Not having managed to scare Giverny into silence, the four accused Harbourn brothers had tried every legal manipulation to delay the trial and intimidate the only witness. Meanwhile other family members had made veiled threats against the “lying slut,” as they called Giverny. She was the only one who could identify the brothers as her attackers, and her testimony was what threatened them most. Even so, it was difficult for the terrified seventeen-year-old to see it that way.

The attack and ensuing year of legal tribulations had taken their toll. A bright student, Giverny had dropped out of school months before, unable to cope with the stress of exams as well as being the key witness in the retrial. Her friends had long since abandoned her, choosing to get on with their social lives while Giverny stayed home, afraid to go out or trust anyone.

The pair sat in silence as Mary took back streets to avoid congested main roads.

Anya checked her watch. “Let’s hope Giverny’s ready and not having second thoughts. We don’t have a lot of spare time.”

Mary honked her horn at the car ahead for cutting in on her. He responded by raising a finger in his rear-vision mirror and hitting his brakes—hard.

Mary stopped just short of his bumper bar.

Anya’s head jerked forward and she saw the driver open his car door. “Go around him. He’s getting out.”

She leaned forward and punched the central locking button on the dash. Just in case. The last thing they needed now was to be involved in a road rage incident.

“What is it with men? They make a mistake and then abuse you for it.” Mary maneuvered the car into the next lane and darted across lanes. Anya watched in the vanity mirror, but the man got back in his car, turned off and disappeared from sight. She breathed out.

A few minutes later they arrived to pick up Giverny, as arranged. She had requested moral support on the way, aware that Anya would not be able to be seen with her once they were in court. As an expert witness, Anya had to be seen by the jury as independent or her evidence would be discounted as biased.

Even so, Anya understood that Giverny would find being cross-examined lonely enough without feeling abandoned by the very people who had encouraged her to testify.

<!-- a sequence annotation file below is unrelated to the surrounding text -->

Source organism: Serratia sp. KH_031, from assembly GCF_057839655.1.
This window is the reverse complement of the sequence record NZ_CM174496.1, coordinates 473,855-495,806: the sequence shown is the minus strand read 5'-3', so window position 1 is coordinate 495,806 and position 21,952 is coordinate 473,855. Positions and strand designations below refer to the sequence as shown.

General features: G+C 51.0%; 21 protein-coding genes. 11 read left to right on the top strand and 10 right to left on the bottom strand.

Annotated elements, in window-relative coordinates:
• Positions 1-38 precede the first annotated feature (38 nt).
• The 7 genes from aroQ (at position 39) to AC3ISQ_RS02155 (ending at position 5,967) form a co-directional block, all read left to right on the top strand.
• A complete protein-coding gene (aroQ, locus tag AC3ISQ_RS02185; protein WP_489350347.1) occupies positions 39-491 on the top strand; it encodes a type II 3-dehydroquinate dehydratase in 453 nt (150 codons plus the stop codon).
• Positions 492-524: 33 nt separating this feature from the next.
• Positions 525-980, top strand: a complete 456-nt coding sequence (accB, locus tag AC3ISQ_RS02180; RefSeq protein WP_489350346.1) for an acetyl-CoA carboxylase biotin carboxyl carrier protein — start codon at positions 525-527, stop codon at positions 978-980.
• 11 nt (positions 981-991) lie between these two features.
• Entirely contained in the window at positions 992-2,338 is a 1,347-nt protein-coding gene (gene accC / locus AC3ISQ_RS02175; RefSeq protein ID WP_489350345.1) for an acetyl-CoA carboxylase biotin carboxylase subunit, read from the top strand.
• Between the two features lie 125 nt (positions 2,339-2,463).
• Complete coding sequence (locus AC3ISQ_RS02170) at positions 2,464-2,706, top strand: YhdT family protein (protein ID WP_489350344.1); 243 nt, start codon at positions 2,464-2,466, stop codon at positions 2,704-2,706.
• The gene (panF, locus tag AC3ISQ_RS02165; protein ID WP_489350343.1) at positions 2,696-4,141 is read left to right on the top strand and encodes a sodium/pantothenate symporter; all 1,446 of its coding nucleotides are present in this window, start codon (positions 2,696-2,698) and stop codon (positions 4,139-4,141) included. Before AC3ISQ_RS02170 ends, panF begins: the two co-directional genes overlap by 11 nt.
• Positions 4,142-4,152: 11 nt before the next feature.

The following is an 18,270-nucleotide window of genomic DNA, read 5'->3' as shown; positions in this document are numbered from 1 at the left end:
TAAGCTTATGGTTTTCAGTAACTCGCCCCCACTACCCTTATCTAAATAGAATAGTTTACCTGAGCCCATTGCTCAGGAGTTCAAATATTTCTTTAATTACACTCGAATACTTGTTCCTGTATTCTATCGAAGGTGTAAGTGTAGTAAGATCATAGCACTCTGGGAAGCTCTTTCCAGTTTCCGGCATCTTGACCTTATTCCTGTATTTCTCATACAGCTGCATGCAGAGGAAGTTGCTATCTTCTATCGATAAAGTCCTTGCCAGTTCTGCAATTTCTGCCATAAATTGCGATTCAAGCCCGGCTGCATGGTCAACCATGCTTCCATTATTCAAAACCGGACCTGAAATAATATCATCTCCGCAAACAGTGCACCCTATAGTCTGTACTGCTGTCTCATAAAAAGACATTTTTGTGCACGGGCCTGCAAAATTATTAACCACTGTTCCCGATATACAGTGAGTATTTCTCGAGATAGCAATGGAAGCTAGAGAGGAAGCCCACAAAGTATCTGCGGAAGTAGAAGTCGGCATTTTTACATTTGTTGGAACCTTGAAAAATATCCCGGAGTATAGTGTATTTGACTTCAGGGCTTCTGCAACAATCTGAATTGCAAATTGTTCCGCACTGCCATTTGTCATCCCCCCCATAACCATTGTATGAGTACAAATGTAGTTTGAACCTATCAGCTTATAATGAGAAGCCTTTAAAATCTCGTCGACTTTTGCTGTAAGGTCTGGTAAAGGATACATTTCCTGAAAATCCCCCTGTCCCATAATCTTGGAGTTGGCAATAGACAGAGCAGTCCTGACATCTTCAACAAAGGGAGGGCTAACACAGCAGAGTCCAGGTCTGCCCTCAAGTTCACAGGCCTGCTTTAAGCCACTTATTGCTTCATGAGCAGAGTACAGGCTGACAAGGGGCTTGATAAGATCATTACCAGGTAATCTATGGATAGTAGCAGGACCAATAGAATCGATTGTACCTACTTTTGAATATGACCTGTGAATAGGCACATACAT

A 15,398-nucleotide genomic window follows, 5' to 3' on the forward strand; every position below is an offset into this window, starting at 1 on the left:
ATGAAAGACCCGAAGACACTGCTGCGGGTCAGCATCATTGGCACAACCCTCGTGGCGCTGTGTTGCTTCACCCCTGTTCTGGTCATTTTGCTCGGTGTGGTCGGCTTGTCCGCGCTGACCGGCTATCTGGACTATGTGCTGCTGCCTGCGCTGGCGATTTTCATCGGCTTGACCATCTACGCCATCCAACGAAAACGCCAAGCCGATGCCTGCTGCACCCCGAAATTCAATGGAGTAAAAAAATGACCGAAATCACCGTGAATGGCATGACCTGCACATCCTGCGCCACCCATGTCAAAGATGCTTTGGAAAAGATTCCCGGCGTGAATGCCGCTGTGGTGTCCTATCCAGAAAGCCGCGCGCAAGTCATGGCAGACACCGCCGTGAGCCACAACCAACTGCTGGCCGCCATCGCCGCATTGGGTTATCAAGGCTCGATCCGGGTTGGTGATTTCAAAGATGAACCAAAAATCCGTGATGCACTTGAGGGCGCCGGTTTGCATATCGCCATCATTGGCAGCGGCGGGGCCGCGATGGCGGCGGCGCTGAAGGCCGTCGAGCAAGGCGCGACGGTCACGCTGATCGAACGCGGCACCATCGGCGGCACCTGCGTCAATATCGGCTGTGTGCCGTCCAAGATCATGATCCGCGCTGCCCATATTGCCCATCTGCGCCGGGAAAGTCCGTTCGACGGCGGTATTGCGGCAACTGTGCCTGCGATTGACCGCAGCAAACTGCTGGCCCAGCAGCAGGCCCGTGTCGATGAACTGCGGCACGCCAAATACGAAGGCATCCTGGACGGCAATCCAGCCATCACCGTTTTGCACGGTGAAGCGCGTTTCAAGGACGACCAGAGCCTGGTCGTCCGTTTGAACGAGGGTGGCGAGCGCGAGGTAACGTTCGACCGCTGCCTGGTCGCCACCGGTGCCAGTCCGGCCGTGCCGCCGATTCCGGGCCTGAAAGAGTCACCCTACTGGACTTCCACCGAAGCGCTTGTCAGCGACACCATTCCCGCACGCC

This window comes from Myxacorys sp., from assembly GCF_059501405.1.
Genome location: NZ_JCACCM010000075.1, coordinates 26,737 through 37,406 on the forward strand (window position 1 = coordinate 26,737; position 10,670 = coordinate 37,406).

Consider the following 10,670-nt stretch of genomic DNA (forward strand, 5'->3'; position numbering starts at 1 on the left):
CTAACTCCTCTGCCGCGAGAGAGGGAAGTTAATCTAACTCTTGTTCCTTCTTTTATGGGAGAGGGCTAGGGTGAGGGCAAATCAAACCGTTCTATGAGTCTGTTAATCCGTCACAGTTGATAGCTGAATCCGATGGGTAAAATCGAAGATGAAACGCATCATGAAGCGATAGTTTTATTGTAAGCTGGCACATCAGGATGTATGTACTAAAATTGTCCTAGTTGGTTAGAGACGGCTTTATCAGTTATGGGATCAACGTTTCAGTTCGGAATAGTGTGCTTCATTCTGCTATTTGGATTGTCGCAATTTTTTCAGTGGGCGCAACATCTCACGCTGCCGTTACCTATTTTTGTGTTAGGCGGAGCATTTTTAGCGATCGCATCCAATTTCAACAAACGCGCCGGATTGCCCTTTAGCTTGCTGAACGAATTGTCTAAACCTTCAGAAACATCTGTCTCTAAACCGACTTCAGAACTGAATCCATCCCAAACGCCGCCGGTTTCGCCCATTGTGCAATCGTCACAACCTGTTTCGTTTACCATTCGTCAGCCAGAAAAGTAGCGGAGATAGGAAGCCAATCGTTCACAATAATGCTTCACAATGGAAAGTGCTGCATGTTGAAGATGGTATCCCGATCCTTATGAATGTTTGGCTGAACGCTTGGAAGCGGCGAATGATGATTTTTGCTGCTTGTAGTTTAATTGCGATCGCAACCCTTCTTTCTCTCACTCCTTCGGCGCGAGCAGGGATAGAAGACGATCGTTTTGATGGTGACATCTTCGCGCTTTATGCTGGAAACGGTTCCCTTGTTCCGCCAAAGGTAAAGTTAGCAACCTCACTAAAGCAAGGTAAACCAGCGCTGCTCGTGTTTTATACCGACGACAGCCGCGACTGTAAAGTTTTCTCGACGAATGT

Mary pulled into the driveway and kept the engine running. “You can listen for traffic reports,” she said, turning up the radio.

Mary walked up to the front door, sunglasses over her unruly mop of gray hair. The counselor waited, hands on her hips. Anya knew they were all edgy about today’s court appearance. She watched Mary knock again. When there was no response the counselor raised her arms to the sky and came back to the car.

“Maybe she’s in the bathroom and can’t hear.” Anya pulled out her mobile and dialed Giverny’s number. “It’s diverting to Message Bank.”

Mary moved around to the back of the house; when she returned to the front she cupped her hand around her eyes and peered in through the windows.

“Curtains are all drawn and I can’t see a thing,” she called.

Anya stepped out of the car, the chills returning to her body. She noticed the garage door slightly ajar. Security obsessed since the attack, it was unlike the young woman to leave anything undone or unlocked. The hairs on the back of Anya’s neck prickled.

Bending down, she yanked on the garage door handle, which clunked in resistance before giving way. The door moved upward and light flooded the area.

Across the doors and rooftop of Giverny’s blue Morris Minor were scrawled
in large red letters. The back wall was covered with

The words were like a punch to Anya’s stomach. After seeing what the Harbourn brothers were capable of, she feared the worst.

“Giverny!” she yelled, her hands trembling as she dialed emergency on her mobile. “It’s Anya and Mary. Can you hear us?”

Mary entered the garage and covered her mouth in shock. “God, no—”

Anya hoped her instincts were wrong but she remained careful. “This could be a crime scene. Wait here for the police and don’t touch anything. I’m going inside.”

Mary stood in silence, staring at the car. Anya stepped around the vehicle, careful not to brush against it. With a cloth from a shelf at the back, she turned the handle of the inside access door and retuned the cloth to its original position.

Moving the door open with her foot, she whispered, “Please be okay.”